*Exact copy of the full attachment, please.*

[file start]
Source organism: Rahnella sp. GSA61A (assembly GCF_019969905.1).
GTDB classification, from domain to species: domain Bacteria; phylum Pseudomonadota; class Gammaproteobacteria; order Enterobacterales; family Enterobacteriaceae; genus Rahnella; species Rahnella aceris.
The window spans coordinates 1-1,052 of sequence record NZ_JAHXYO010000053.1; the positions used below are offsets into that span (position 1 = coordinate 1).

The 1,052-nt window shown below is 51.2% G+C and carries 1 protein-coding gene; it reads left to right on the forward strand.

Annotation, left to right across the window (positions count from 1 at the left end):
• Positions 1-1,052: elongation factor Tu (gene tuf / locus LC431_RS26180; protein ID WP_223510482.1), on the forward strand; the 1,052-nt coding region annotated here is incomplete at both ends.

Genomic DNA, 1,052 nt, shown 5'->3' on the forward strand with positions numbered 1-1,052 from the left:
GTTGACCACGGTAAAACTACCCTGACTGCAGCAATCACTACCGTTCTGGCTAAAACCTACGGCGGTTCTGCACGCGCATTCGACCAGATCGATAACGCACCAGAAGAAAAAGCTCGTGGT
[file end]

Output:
Source organism: Rahnella sp. GSA61A (assembly GCF_019969905.1).
GTDB classification, from domain to species: domain Bacteria; phylum Pseudomonadota; class Gammaproteobacteria; order Enterobacterales; family Enterobacteriaceae; genus Rahnella; species Rahnella aceris.
The window spans coordinates 1-1,052 of sequence record NZ_JAHXYO010000053.1; the positions used below are offsets into that span (position 1 = coordinate 1).

The 1,052-nt window shown below is 51.2% G+C and carries 1 protein-coding gene; it reads left to right on the forward strand.

Annotation, left to right across the window (positions count from 1 at the left end):
• Positions 1-1,052: elongation factor Tu (gene tuf / locus LC431_RS26180; protein ID WP_223510482.1), on the forward strand; the 1,052-nt coding region annotated here is incomplete at both ends.

Genomic DNA, 1,052 nt, shown 5'->3' on the forward strand with positions numbered 1-1,052 from the left:
GTTGACCACGGTAAAACTACCCTGACTGCAGCAATCACTACCGTTCTGGCTAAAACCTACGGCGGTTCTGCACGCGCATTCGACCAGATCGATAACGCACCAGAAGAAAAAGCTCGTGGT